Effect of Pressure on Vapor/Oil Gravity Drainage in Fractured Reservoirs
- Brandon Tang (Shell Canada Ltd.) | Neha Anand (Shell Canada Ltd.) | Bradley Nguyen (Shell Canada Ltd.) | Chao-yu Sie (Shell Canada Ltd.) | Marco Verlaan (Shell Canada Ltd.) | Orlando Castellanos (Shell Canada Ltd.) | Quoc P. Nguyen (University of Texas at Austin)
- Document ID
- Society of Petroleum Engineers
- SPE Journal
- Publication Date
- February 2020
- Document Type
- Journal Paper
- 197 - 211
- 2020.Society of Petroleum Engineers
- fractured reservoirs, gravity drainage, solvent extraction, asphaltene process, dichloromethane
- 6 in the last 30 days
- 97 since 2007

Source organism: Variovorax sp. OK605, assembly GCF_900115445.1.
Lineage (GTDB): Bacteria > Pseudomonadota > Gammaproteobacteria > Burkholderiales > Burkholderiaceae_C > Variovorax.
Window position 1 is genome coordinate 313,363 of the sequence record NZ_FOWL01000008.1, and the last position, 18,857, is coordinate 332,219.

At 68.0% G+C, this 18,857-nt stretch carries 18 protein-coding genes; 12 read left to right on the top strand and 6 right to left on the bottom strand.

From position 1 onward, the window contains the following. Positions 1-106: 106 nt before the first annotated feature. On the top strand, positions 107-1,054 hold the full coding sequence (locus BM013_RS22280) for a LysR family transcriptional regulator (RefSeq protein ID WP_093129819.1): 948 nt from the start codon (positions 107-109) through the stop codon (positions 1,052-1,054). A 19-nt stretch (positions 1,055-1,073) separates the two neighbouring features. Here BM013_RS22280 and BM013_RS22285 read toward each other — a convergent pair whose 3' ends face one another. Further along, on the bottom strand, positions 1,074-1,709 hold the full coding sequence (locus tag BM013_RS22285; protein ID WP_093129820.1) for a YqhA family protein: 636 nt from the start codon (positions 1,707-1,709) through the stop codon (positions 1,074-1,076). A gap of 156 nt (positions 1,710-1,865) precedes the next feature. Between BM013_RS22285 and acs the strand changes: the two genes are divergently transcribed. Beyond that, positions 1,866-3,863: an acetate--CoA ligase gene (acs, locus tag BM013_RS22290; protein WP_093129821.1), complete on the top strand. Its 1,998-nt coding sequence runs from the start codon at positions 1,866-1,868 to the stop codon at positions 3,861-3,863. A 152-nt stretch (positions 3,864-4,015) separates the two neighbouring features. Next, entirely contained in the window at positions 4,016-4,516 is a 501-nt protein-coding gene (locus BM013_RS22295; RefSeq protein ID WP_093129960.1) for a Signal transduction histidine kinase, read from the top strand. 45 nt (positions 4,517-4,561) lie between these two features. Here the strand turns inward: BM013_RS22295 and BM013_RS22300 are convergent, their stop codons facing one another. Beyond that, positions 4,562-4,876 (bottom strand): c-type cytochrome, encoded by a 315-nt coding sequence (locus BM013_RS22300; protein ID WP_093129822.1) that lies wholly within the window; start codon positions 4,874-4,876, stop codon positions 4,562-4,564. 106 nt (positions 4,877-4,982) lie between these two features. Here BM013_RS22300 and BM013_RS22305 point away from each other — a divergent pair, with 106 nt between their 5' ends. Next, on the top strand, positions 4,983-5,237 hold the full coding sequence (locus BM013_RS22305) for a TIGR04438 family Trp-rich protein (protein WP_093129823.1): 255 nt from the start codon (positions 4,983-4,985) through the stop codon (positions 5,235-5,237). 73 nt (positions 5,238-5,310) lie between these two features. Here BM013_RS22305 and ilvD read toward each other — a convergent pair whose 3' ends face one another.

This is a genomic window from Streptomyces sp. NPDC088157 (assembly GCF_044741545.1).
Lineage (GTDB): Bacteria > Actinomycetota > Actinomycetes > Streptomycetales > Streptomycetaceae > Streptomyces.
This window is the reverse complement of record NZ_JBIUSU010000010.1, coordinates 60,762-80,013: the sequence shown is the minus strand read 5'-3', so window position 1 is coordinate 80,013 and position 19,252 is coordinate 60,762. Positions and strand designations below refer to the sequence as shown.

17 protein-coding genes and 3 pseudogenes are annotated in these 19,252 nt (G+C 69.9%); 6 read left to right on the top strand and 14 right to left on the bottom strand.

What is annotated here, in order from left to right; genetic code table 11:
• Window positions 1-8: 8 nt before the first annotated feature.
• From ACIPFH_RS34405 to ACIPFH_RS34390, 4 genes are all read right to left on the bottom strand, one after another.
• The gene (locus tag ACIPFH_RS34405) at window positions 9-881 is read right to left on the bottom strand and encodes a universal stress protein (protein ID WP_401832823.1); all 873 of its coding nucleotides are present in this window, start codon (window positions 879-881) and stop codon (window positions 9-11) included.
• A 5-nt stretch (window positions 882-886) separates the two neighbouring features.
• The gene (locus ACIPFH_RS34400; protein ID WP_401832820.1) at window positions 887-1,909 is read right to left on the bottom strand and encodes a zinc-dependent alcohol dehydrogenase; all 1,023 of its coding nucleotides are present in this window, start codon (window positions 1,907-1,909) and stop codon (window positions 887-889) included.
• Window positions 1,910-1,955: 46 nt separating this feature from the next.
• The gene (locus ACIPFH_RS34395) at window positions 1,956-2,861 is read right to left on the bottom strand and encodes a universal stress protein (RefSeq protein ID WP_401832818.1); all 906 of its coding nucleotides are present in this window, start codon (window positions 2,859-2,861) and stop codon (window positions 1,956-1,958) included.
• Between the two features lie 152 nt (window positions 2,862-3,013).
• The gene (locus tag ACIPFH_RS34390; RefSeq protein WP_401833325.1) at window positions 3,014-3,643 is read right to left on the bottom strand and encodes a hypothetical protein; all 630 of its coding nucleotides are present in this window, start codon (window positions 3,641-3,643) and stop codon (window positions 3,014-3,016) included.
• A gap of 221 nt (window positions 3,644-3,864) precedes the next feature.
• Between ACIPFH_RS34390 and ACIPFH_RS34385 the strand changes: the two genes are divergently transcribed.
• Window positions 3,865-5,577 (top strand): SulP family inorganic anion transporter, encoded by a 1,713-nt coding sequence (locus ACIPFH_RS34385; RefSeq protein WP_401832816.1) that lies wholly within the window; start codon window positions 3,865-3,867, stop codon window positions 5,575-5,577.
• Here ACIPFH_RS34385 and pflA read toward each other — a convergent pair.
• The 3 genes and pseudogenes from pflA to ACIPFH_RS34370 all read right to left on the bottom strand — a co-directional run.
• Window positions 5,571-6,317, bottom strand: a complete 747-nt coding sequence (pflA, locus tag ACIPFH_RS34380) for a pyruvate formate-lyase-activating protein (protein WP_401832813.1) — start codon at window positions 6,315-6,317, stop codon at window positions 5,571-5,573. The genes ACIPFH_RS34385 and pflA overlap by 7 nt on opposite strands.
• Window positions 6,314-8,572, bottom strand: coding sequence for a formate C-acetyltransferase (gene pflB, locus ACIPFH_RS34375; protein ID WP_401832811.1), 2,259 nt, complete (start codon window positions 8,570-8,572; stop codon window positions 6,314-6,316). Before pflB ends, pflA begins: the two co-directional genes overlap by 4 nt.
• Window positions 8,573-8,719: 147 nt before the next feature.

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This fundamental research is part of a larger study in determining the capability of a solvent process, referred to as vapor/oil gravity drainage (VOGD), for enhancing gravity drainage of viscous oil in fractured reservoirs by the injection of solvent. The solvent can be designed to traverse the reservoir mostly in its vapor phase at the reservoir temperature and pressure. Heated solvent vapor can also be used to facilitate the propagation of solvent vapor in low-temperature reservoirs, taking advantage of both thermal- and solvent-recovery processes. The experimental setup and corresponding acquired data were previously introduced by the authors in Anand et al. (2018), in which the effects of temperature, solvent-injection rate, and solvent type [n-butane and dichloromethane (DCM)] were investigated. Results from Anand et al. (2018) indicated encouraging high oil rates and ultimate recoveries; results also demonstrated that the oil rates and recovery were affected by diffusion and dispersion (in the form of intrinsic gas rate), asphaltene precipitation, and capillary pressure. The intent of our present work is to further study the mechanisms behind VOGD—in particular, those related to operating pressure and solvent-vapor/oil capillary pressure. The results from this work show that the ultimate recovery and oil rate are positively correlated to the operating pressure; experiments conducted at 50 and 75% saturation pressure (Psat) yielded lower ultimate oil recoveries, ranging from 33 to 68% of original oil in place (OOIP), compared with the experiments conducted at 90% Psat (recovery of 70% OOIP). Moreover, n-butane performed better than DCM, and lower asphaltene precipitation was seen at lower Psat. The main drivers for these observations were found to be lower solvent solubility and larger capillary pressure values at lower values of Psat.
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